Jacksonian Monetary Policy, Specie Flows, and the Panic of 1837

Peter L. Rousseau

NBER Working Paper No. 7528
Issued in February 2000
NBER Program(s):Development of the American Economy, Monetary Economics

The Panic of 1837 stands among the most severe banking crises in U.S. history, marking the start of a business downturn from which the nation would not recover for six years. Given the serious consequences of the panic for the rapidly evolving commercial and industrial sectors, it is thus not surprising that a number of hypotheses have emerged to disentangle the true' causes from a host of aggravating domestic and international shocks. To this day, however, the event remains not fully understood. In this paper, I organize previously unexploited information from the U.S. government documents and contemporary newspapers to take a fresh look at the panic. These sources point to a new explanation which places neither the official distribution of the federal surplus to the states in the Spring of 1837 nor an international shock at the heart of the crisis, although the latter may have served as a catalyst in the final weeks. Rather, a series of hitherto unremarked interbank transfers of government balances ordered in the year leading up to the crisis combined with a policy-induced increase in the demand for coin in the Western states to drain the largest New York City banks of their specie reserves and render the panic inevitable.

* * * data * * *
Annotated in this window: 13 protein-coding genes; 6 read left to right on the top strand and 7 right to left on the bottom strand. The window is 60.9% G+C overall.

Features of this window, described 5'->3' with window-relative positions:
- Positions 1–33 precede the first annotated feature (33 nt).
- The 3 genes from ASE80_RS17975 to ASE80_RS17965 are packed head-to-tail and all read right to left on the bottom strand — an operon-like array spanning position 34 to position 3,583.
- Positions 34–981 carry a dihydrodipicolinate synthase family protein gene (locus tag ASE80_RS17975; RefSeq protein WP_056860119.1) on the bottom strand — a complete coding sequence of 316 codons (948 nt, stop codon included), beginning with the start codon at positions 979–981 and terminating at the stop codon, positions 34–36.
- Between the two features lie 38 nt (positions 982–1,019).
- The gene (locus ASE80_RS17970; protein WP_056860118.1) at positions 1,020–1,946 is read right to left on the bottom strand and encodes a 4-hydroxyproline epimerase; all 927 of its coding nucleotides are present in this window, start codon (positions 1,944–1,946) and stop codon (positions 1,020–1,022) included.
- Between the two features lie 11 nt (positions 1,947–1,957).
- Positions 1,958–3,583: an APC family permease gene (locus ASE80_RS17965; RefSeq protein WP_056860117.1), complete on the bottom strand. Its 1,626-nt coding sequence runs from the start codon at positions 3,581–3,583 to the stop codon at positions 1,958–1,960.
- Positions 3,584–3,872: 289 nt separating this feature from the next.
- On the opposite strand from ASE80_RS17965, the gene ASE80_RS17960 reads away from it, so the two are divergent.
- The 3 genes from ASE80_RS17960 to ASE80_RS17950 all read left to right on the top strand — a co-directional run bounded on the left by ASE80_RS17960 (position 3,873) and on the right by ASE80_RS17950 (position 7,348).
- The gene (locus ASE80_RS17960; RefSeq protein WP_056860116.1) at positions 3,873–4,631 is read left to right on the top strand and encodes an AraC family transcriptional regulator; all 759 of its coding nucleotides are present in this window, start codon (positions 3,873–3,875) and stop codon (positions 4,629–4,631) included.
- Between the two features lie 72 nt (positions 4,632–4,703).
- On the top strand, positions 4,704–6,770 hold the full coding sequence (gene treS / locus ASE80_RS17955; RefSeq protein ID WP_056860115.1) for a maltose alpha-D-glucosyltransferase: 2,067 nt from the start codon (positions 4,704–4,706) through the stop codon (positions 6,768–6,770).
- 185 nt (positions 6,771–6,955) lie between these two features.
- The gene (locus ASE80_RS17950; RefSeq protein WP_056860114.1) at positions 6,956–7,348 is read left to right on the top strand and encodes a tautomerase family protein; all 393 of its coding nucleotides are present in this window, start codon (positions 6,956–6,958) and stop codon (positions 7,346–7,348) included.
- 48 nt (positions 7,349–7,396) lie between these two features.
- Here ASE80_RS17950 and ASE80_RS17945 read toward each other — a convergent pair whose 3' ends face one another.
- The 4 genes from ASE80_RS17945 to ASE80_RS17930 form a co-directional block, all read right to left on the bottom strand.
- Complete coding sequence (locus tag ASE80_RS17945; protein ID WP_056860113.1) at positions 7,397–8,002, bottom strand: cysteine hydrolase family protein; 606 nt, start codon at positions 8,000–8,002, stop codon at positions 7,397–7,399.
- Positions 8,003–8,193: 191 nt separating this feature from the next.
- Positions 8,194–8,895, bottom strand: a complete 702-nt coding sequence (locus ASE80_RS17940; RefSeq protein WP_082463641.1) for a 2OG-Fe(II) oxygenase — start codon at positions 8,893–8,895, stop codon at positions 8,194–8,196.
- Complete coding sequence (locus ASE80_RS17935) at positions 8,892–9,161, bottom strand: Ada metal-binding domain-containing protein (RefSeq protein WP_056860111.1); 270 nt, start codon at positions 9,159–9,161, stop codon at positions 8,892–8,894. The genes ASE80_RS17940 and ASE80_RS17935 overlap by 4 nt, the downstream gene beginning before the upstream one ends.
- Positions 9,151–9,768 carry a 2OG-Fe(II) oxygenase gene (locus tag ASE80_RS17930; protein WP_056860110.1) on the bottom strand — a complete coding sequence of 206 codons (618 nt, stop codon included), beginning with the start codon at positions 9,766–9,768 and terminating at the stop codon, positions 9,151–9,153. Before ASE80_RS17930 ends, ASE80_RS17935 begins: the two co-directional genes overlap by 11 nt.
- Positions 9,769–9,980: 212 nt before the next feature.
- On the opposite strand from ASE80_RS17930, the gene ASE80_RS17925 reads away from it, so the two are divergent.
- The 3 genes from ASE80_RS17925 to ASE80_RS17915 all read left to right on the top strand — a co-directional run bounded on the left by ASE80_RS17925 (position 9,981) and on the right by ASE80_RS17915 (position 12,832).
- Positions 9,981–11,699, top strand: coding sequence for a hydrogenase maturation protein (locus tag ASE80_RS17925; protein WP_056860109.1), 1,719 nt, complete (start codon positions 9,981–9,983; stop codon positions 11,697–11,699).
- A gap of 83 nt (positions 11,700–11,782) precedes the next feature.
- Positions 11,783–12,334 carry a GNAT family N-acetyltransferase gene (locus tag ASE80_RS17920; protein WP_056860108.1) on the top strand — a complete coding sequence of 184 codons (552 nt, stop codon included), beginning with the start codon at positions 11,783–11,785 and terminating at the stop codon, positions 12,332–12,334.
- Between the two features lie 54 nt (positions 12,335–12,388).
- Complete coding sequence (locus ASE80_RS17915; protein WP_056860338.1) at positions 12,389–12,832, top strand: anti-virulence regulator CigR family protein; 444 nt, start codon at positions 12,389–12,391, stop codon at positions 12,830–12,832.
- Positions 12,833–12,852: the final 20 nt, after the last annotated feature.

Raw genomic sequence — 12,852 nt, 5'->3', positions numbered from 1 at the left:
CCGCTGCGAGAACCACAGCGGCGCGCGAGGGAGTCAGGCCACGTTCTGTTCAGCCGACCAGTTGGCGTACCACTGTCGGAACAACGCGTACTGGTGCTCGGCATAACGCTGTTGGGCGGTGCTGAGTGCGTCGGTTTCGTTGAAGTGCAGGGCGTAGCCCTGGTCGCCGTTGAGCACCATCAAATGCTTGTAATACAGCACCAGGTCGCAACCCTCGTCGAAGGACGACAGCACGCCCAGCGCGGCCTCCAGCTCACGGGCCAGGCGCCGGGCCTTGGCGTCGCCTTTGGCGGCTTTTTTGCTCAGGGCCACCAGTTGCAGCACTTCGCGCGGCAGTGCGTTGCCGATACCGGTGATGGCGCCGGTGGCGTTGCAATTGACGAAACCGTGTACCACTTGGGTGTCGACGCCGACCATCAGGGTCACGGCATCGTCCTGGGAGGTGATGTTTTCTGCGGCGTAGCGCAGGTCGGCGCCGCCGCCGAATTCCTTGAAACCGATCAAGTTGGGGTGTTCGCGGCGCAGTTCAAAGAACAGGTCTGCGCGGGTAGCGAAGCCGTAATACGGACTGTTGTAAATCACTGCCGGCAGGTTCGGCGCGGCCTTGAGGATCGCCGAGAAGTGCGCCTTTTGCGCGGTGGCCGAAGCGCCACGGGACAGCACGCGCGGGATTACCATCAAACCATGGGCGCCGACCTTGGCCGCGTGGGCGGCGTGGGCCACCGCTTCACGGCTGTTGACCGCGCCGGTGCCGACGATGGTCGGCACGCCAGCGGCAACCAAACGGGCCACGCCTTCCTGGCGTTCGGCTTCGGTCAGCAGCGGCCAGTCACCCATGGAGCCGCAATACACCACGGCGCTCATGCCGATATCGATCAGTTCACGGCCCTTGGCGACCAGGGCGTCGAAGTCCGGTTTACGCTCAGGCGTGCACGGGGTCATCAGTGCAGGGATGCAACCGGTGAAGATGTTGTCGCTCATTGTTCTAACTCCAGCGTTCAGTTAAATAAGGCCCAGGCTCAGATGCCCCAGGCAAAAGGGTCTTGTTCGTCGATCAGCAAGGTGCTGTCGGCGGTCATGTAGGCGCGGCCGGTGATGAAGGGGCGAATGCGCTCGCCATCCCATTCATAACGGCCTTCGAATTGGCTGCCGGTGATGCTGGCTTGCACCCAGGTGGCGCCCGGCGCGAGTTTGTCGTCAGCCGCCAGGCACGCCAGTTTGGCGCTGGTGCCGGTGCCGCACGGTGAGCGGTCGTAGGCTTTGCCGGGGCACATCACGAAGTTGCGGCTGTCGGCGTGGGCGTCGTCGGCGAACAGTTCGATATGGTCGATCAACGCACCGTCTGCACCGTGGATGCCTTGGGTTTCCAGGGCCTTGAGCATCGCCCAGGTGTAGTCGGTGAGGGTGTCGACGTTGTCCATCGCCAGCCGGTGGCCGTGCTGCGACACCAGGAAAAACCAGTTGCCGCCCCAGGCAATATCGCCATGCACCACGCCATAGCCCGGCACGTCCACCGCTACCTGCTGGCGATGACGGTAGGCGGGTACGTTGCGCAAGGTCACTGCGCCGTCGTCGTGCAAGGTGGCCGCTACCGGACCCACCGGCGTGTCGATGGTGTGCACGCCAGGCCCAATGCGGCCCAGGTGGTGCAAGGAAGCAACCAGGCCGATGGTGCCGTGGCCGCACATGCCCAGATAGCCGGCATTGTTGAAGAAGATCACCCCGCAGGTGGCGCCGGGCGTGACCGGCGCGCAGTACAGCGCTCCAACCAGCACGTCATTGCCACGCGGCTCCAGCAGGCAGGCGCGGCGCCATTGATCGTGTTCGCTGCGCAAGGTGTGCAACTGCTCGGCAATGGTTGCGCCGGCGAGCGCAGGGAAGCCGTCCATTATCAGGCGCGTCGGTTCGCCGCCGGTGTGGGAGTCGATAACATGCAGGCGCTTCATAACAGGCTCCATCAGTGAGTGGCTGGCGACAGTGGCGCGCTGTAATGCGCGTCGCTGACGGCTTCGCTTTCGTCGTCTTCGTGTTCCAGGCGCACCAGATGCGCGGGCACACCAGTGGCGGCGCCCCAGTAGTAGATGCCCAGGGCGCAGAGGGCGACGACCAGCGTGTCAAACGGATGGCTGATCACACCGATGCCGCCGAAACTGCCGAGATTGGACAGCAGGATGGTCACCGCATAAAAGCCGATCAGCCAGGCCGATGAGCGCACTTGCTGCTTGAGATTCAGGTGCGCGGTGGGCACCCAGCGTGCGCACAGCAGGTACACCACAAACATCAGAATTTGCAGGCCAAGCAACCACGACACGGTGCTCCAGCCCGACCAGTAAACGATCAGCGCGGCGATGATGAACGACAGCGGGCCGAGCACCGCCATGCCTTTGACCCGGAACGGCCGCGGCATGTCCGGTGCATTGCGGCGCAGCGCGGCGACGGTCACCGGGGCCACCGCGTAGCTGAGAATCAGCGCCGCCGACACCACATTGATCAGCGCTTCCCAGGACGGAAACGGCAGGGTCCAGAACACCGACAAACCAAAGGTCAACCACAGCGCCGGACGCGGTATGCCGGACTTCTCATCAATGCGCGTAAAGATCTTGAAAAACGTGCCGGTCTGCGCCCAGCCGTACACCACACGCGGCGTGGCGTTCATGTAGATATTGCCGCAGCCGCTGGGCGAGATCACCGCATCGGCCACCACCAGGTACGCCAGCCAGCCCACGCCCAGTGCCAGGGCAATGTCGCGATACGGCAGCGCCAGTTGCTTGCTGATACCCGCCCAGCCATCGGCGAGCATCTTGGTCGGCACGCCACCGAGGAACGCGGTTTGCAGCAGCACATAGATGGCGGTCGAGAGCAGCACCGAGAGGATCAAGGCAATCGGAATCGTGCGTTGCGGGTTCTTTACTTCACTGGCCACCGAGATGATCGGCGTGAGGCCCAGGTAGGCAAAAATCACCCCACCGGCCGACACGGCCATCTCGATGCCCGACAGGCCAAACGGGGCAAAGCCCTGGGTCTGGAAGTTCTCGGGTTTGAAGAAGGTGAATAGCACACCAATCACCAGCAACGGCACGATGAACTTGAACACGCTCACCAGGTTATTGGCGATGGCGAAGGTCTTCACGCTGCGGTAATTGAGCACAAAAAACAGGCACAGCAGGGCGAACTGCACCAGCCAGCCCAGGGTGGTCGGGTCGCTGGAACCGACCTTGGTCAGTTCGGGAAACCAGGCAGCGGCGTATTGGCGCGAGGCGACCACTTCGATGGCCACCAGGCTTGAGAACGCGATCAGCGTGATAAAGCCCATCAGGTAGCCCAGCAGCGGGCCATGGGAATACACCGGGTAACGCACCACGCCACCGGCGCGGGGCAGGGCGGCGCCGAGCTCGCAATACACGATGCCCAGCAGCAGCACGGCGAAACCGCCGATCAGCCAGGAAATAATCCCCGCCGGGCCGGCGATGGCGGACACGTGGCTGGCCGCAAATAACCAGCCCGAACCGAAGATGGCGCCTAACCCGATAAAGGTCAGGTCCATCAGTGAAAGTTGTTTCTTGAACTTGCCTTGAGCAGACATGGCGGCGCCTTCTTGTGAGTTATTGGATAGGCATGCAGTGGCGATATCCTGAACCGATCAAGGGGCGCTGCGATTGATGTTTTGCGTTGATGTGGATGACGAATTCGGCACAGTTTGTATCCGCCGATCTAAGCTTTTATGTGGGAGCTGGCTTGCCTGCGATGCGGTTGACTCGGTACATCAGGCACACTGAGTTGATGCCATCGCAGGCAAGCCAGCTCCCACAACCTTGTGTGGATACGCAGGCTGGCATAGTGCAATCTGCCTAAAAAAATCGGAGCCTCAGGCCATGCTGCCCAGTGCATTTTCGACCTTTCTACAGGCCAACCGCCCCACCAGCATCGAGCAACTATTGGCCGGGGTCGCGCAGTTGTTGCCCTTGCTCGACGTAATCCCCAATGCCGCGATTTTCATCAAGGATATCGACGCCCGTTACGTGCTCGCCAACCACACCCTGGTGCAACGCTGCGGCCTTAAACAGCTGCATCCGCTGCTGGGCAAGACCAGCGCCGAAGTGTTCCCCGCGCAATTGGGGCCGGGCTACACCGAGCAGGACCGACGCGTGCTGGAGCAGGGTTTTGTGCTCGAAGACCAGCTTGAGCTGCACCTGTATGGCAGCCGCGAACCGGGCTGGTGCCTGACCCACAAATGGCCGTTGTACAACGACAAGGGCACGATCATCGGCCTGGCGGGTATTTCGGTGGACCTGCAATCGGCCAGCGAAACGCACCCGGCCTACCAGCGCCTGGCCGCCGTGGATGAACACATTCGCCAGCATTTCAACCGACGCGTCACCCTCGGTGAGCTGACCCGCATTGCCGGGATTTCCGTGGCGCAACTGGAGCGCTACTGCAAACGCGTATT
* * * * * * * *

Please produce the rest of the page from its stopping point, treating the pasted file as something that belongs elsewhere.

download in pdf format
   (267 K)

email paper

Machine-readable bibliographic record - MARC, RIS, BibTeX

Document Object Identifier (DOI): 10.3386/w7528

Published: Rousseau, Peter L. "Jacksonian Monetary Policy, Specie Flows, And The Panic Of 1837," Journal of Economic History, 2002, v62(2,Jun), 457-488. citation courtesy of

Users who downloaded this paper also downloaded* these:
Wallis h0133 What Caused the Crisis of 1839?
Obstfeld and Taylor Globalization and Capital Markets
Eggertsson What Fiscal Policy is Effective at Zero Interest Rates?
Akcigit and Kerr w16443 Growth Through Heterogeneous Innovations
Wallis, Sylla, and Grinath w10753 Sovereign Debt and Repudiation: The Emerging-Market Debt Crisis in the U.S. States, 1839-1843
NBER Videos

National Bureau of Economic Research, 1050 Massachusetts Ave., Cambridge, MA 02138; 617-868-3900; email:

Contact Us